The precision regarding the dimensions of the altar in the Torah is very strict, and so too its place. It says in Divrei Ha-Yamim, when the site of the altar was designated: "Then David said, ‘This is the house of the Lord God, and this is the altar of the burnt-offering for Israel" (I Divrei Ha-Yamim 22:1). And [the Sages] said: R. Elazar said: He saw the altar built, and Michael, the great officer, standing and bringing sacrifices on it. And they said: Three prophets went up with them from the Exile. One who testified about the altar, one who testified about the location of the altar, and one who testified that we may bring sacrifices even if there is no Temple. And that which they said: "about the altar" – that he testified about its precise measurements, as I shall explain. (Commentary to the Mishna 5:1)

 

Both the dimensions of the altar and its location are exceedingly precise, and the verses emphasize that precision.

 

In this context, the Rambam has an interesting comment on the words of a mishna in Yoma (5:2):

 

After the ark had been taken away, there was a stone from the days of the earlier prophets, called the shetiya.

 

The Rambam writes:

 

The meaning of word shetiya is foundation. And in truth, the site of the service is the foundation of the world, as was mentioned at the beginning of tractate Avot (1:2).

 

The Rambam disagrees with the mishna, writing that the site of the service is the foundation of the world, and not the Even ha-Shetiya in the Holy of Holies.[3] He supports his position with what is stated in Avot: "The world stands on three things: on the Torah, on service, and on acts of lovingkindness." "Service" here refers to the sacrificial service that is performed on the outer altar.

 

For this reason, the altar is to be constructed in a very precise location, which may never be changed. And this is the reason that all of the most significant events occurred there, from the creation of man at the site of the altar and through Kayin and Hevel, Noach and Avraham.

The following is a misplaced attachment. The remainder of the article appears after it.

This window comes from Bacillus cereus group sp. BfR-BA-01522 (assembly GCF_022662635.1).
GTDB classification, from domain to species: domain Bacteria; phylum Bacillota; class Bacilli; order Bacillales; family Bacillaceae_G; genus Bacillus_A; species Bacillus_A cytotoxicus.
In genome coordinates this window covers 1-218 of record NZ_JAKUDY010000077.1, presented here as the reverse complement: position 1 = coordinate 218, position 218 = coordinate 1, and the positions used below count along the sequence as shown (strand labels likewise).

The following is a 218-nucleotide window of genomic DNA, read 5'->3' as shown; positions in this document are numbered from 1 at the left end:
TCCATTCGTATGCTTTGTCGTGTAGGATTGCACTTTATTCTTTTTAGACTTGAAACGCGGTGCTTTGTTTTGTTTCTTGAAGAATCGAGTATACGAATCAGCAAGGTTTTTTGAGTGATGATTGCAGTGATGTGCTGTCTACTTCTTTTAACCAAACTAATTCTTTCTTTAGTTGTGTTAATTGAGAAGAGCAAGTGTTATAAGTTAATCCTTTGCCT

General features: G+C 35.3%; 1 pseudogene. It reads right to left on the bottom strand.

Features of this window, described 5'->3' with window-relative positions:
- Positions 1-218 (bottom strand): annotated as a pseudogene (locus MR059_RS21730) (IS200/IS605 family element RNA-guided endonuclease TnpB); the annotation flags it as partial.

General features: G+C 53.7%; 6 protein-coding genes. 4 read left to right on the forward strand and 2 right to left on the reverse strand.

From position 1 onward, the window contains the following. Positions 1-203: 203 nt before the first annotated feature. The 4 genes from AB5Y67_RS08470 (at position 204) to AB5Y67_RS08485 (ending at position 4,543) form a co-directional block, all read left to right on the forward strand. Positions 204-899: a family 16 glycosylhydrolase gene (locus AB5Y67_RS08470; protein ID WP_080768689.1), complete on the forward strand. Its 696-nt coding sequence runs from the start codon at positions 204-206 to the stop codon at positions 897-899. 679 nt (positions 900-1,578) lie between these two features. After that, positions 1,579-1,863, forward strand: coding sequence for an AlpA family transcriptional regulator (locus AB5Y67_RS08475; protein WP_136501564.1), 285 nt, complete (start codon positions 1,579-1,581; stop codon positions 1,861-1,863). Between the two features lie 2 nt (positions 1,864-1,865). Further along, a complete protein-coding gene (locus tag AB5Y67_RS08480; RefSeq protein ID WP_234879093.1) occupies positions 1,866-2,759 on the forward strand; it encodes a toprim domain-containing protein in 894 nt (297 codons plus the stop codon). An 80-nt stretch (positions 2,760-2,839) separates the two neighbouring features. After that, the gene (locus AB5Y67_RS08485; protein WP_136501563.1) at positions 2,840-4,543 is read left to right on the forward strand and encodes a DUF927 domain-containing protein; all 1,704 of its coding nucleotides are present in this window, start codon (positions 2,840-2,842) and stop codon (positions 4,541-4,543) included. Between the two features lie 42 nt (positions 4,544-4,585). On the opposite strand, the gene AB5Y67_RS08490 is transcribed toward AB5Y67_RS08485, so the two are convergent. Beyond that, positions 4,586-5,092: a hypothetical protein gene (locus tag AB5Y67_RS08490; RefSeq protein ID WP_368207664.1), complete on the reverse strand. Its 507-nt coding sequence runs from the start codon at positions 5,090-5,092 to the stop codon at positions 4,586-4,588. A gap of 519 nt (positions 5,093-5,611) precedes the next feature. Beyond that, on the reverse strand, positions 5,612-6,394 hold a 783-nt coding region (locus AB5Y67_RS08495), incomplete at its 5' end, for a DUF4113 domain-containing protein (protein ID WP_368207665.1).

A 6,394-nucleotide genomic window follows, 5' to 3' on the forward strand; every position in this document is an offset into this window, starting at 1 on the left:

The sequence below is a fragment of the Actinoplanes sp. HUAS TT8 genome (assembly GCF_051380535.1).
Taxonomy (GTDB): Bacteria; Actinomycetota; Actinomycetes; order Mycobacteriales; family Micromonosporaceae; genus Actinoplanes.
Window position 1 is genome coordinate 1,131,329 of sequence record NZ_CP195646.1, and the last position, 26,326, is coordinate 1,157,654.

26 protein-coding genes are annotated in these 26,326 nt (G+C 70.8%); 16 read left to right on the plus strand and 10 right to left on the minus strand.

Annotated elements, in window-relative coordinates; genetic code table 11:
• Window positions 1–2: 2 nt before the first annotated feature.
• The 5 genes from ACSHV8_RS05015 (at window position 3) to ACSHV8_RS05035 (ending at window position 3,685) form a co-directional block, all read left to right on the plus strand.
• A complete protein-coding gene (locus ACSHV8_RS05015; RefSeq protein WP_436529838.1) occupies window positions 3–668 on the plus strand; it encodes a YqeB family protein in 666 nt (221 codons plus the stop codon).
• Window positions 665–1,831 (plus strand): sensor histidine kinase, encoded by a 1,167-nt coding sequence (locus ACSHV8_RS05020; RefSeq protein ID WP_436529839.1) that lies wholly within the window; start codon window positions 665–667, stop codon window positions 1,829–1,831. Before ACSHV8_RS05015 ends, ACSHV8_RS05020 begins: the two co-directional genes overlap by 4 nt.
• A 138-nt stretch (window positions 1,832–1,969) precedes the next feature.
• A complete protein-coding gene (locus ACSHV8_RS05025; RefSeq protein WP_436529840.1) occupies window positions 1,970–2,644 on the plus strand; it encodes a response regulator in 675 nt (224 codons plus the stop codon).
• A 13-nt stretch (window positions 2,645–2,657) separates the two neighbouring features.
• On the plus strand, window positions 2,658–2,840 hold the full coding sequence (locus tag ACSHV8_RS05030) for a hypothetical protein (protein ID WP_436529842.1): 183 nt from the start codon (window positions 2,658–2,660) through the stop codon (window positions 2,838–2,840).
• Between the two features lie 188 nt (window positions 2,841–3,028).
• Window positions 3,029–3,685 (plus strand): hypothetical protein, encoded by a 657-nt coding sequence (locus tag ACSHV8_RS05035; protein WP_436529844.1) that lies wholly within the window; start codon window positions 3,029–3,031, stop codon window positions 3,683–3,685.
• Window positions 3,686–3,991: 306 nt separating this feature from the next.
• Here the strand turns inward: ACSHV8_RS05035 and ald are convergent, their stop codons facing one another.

This idea is connected to the Rambam's fundamental position regarding the purpose of Temple, as he defines it both in his Sefer Ha-Mitzvot and in Hilkhot Beit Ha-Bechira:

 

It is a positive commandment to construct a house for God, designed for the offering of sacrifices and for making thereto a pilgrimage three times every year.[4] (Hilkhot Beit ha-Bechira 1:1)

 

This also explains the Rambam's nearly total disregard of the ark (apart from Hilkhot Beit Ha-Bechira 4:1, which mentions the place where the ark was hidden away, as well as his failure to mention the Even ha-Shetiya and the site of the creation of the world. In the Rambam's view, what is most important is man's service of God.

 

This point is also strongly highlighted by the order of the laws in Hilkhot Beit ha-Bechira in the Mishneh Torah:

 

·           In 1:6, the Rambam describes the sacred vessels from the outermost to the innermost, i.e., from east to west. He starts with the burnt-offering altar, then moves on to the laver and its pedestal, and then the incense altar, the candlestick and the table.

·           In the continuation, in 1:12-17 and all of chapter 2, he spells out in detail the laws governing the altar.

·           In chapter 3, he describes the candlestick, the table, and the incense altar.

 

R. Yitzchak Zev Soloveitchik (the Griz), in a letter published at the end of his novella on the Rambam, draws an inference from the following words of the Rambam:

 

Once the Temple was built in Jerusalem, it became forbidden to build a sanctuary for God or to offer sacrifices in any other place. There is no sanctuary for all generations except in Jerusalem and [specifically,] on Mount Moriah, as it is stated (I Divrei Ha-Yamim 22:1): "Then David said, This is the house of the Lord God, and this is the altar of the burnt-offering for Israel." And it is stated (Tehilim 132:14): "This is My resting place forever." (Hilkhot Beit Ha-Bechira 1:3)

 

In other words, according to the Rambam, the proof that the Temple must be built in Jerusalem on Mount Moriya is the verse in which the site of the Temple is revealed to David in the threshing floor of Aravna the Yevusite at the end of the plague.

 

Interestingly, at the beginning of chapter 2, the Rambam writes as follows:

 

The altar is [to be constructed] in a very precise location, which may never be changed, as it is stated: (II Divrei Ha-Yamim 22:1) "This is the altar for the burnt- offerings of Israel."

 

The very same verse that the Ramban cited in chapter 1 as proof of the everlasting choice of Mount Moriya is brought here in connection with the exceedingly precise location of the altar. Of course, with respect to the Temple as a whole, the critical part of the verse is the first half which states: "This is the house of the Lord God," whereas with respect to the site of the altar, the critical part of the verse is the second half which states: "This is the altar for the burnt-offerings of Israel." These two parts of the verse relate to the two principal parts of the Temple – the part reserved for the resting of the Shekhina and the part designated for man's service at the altar.